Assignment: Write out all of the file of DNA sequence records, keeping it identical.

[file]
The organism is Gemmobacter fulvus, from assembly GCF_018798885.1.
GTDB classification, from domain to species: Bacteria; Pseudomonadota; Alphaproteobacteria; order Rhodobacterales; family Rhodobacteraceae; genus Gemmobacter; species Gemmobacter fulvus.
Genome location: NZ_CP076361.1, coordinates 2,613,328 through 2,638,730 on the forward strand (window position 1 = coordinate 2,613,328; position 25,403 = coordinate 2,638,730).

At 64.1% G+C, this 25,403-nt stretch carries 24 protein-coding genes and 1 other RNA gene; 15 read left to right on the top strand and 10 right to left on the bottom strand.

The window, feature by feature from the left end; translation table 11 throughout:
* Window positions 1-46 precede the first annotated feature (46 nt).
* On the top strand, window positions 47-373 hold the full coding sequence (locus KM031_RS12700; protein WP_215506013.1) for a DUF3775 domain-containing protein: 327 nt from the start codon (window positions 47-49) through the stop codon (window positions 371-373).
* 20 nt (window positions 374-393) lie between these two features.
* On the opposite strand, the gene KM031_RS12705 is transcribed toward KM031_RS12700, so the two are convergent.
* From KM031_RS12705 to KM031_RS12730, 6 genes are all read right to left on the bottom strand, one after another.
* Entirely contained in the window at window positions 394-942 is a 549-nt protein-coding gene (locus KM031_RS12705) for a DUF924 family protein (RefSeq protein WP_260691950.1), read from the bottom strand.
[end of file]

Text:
The organism is Gemmobacter fulvus, from assembly GCF_018798885.1.
GTDB classification, from domain to species: Bacteria; Pseudomonadota; Alphaproteobacteria; order Rhodobacterales; family Rhodobacteraceae; genus Gemmobacter; species Gemmobacter fulvus.
Genome location: NZ_CP076361.1, coordinates 2,613,328 through 2,638,730 on the forward strand (window position 1 = coordinate 2,613,328; position 25,403 = coordinate 2,638,730).

At 64.1% G+C, this 25,403-nt stretch carries 24 protein-coding genes and 1 other RNA gene; 15 read left to right on the top strand and 10 right to left on the bottom strand.

The window, feature by feature from the left end; translation table 11 throughout:
* Window positions 1-46 precede the first annotated feature (46 nt).
* On the top strand, window positions 47-373 hold the full coding sequence (locus KM031_RS12700; protein WP_215506013.1) for a DUF3775 domain-containing protein: 327 nt from the start codon (window positions 47-49) through the stop codon (window positions 371-373).
* 20 nt (window positions 374-393) lie between these two features.
* On the opposite strand, the gene KM031_RS12705 is transcribed toward KM031_RS12700, so the two are convergent.
* From KM031_RS12705 to KM031_RS12730, 6 genes are all read right to left on the bottom strand, one after another.
* Entirely contained in the window at window positions 394-942 is a 549-nt protein-coding gene (locus KM031_RS12705) for a DUF924 family protein (RefSeq protein WP_260691950.1), read from the bottom strand.